Catholic Free Press

Catholic Free Press Digital Edition

  • Jun
  • 26

‘Feed my lambs’

Posted By June 26, 2014 | 1:31 pm | Featured Article #1

By Christina Galeone
CFP Correspondent

WHITINSVILLE – In John 21, Jesus instructs Peter to feed his lambs and tend his sheep. Every Saturday, from 8 a.m. to 10 a.m. at St. Patrick’s Parish Center on 1 Cross St., our Savior’s kind request is fulfilled at the John 21 Community Breakfast. Started earlier this year, the mission of the new ministry is “to serve a nutritious breakfast, free of charge, every Saturday morning in the spirit of community fellowship and hospitality.”
Nancy O’Sullivan, coordinator of the ministry, says the idea for the breakfast originated because of a parishioner’s commitment to bringing bread, donated by Panera in Worcester, to the parish. Although the parish donated it to various Blackstone Valley organizations, it was more than they could use. Ms. O’Sullivan says “Father Tomasz (Borkowski) and the parish staff came up with the idea of using it as part of a weekly breakfast ministry. There are a lot of people in this area who are struggling in one way or another.”
Fortunately, the parish has received an outpouring of support from the community. This includes planning advice from Father John F. Madden, who runs St. John’s Food for the Poor Program in Worcester, and the founders of Peace of Bread Community Kitchen in Northbridge. It also includes the dedication of nine teams (of 12 or more volunteers) that each cook and serve the meals about once every two months. Additionally, the ministry has received generous donations of food and money.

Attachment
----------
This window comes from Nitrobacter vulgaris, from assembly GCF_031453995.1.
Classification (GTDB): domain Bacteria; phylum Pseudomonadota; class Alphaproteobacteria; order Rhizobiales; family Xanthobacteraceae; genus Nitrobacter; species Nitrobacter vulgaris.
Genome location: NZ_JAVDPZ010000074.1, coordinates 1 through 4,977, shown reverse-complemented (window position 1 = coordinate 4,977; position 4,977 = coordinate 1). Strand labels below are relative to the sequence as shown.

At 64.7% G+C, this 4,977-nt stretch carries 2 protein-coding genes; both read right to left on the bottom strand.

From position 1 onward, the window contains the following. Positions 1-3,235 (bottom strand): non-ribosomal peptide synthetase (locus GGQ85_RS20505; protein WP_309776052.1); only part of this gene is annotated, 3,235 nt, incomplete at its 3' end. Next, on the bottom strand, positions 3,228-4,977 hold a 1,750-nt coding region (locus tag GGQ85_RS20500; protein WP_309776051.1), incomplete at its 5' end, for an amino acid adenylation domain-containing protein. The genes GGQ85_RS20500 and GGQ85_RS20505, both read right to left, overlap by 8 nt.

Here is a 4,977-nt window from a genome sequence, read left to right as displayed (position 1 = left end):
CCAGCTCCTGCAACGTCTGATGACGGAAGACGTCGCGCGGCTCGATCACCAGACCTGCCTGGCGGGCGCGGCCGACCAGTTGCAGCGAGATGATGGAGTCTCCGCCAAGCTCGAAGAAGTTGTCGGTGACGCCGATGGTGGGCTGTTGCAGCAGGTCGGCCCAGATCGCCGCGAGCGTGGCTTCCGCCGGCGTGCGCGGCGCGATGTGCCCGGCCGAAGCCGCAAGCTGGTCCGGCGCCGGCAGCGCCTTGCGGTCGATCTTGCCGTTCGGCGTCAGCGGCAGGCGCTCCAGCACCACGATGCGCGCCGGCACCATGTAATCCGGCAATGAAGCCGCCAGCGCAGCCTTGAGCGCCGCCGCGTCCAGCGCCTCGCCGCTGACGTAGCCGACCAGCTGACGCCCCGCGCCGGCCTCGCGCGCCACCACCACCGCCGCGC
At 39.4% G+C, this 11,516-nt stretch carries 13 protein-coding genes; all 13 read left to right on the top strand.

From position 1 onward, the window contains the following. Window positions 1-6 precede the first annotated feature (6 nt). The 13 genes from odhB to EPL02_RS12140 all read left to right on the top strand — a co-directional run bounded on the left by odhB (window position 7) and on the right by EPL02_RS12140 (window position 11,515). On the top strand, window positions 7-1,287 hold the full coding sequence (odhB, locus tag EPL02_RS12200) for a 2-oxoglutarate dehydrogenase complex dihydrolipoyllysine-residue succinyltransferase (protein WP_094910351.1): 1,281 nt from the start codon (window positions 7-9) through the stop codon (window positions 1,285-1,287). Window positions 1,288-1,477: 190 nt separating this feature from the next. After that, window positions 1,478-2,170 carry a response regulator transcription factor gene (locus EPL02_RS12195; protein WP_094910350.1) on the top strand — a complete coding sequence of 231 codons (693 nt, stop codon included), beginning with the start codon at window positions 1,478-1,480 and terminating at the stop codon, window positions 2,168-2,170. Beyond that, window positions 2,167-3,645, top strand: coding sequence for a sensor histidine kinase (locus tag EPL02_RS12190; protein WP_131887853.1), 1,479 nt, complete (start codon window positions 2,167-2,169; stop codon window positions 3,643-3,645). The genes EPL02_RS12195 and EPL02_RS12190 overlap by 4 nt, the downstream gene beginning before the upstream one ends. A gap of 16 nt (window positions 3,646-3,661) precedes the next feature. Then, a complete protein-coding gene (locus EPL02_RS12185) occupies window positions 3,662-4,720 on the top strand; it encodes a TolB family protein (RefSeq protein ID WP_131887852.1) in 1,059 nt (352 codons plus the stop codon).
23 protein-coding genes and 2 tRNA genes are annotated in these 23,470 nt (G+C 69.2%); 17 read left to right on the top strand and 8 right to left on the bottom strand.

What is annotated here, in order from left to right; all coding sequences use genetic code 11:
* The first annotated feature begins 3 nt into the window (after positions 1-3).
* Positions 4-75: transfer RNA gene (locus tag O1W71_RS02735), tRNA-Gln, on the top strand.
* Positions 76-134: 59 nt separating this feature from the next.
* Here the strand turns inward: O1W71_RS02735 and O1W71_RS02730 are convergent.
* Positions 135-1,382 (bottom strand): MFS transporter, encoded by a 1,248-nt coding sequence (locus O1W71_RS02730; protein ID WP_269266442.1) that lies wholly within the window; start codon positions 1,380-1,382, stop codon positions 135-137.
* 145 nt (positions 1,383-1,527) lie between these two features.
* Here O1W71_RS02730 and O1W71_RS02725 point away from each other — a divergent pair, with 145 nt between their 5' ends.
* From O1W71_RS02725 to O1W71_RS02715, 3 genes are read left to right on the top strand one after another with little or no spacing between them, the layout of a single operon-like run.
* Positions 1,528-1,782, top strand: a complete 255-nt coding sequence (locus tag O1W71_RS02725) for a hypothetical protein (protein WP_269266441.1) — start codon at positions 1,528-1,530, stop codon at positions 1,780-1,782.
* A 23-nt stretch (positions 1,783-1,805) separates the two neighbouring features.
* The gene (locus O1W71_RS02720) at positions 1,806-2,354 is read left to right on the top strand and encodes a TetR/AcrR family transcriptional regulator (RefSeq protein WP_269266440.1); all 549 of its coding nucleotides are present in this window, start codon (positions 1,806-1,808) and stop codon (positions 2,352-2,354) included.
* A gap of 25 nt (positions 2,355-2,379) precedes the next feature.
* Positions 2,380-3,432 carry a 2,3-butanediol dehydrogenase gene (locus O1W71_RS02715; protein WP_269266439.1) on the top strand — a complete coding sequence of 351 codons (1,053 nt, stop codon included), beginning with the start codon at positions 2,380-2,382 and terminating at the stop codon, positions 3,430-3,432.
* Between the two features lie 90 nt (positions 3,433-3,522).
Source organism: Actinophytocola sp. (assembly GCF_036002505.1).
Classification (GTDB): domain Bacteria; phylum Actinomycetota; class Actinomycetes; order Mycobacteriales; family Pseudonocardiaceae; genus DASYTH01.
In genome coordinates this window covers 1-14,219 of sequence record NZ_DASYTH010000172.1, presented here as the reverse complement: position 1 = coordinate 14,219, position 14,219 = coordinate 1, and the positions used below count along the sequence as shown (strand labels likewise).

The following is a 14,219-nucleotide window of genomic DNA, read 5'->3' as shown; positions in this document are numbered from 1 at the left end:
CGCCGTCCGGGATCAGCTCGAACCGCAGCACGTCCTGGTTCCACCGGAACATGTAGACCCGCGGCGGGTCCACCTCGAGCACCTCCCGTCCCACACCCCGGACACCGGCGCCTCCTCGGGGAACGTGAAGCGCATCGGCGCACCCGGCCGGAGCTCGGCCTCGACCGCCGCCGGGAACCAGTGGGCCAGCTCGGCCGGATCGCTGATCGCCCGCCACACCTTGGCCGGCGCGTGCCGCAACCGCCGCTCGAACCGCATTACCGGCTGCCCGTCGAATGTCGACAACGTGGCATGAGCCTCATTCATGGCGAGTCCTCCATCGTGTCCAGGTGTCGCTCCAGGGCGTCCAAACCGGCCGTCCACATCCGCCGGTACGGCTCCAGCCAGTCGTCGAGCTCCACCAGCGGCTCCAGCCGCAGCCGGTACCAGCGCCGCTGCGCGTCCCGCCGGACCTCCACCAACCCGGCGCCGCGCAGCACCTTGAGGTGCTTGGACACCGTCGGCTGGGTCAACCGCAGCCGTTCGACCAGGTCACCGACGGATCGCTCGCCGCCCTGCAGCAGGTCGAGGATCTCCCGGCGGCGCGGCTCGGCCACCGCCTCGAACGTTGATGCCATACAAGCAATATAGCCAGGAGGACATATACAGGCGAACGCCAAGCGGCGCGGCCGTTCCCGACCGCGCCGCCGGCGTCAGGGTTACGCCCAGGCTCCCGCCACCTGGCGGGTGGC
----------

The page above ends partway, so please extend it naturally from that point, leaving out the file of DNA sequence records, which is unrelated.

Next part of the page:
Although the ministry intends to apply for grants from Partners in Charity and the Walk for Hunger, it currently receives financial and in-kind donations from companies and individuals.
It is grateful for the support of businesses such as Garelick Farms, UniBank, Whole Foods Market, Wickstrom Morse LLP, Jube’s Restaurant, the Knights of Columbus and Tom Berkowitz Trucking, Inc. The ministry is equally thankful for donations from St. Patrick’s parishioners as well as parishioners from St. Mary and St. Philip parishes in Grafton.
Kathy Lyons, the ministry publicist, believes that one way the ministry benefits the community is that it brings “people from all different races, religions, backgrounds and ages together on a Saturday morning, to guarantee that they receive the food for nourishment, but also the fellowship of others that they may not have come in contact with if it was not for this breakfast each and every Saturday.”
In addition to providing 150 hot, tasty meals each week, it enriches the lives of volunteers.
Mrs. Lyons said, “Volunteering for this ministry has made closer bonds for myself and my family with parishioners at St. Patrick’s.” She adds that it also “makes you realize how fortunate you are to live in an area where people help others, and feel so comfortable doing so.”
Going forward, the ministry hopes to continue to provide good food and fellowship to those in need. Ms. O’Sullivan says that despite “how busy we are, we try to take time to talk to our guests and get to know them. Each week we pray together that we may see the face of Christ in all those we serve and they in turn see his reflection in our service. I don’t think we can ask for anything better than that!”
Father Borkowski, pastor of St. Patrick’s, says the ministry fulfills the invitation of Pope Francis to reach out to those in need, as well as that of Jesus in John 21.
He said, “Hunger is not only physical. More often than not, it is spiritual. For this reason, John 21 aims to provide both food and fellowship; build a communion of love and compassion; create a space where all are welcomed.”

Sutton parish history

By William T. Clew

SUTTON – It was a long time coming, but on Dec. 13, 1964, Bishop Bernard J. Flanagan celebrated the first Mass and dedicated St. Mark’s Church near the center of town.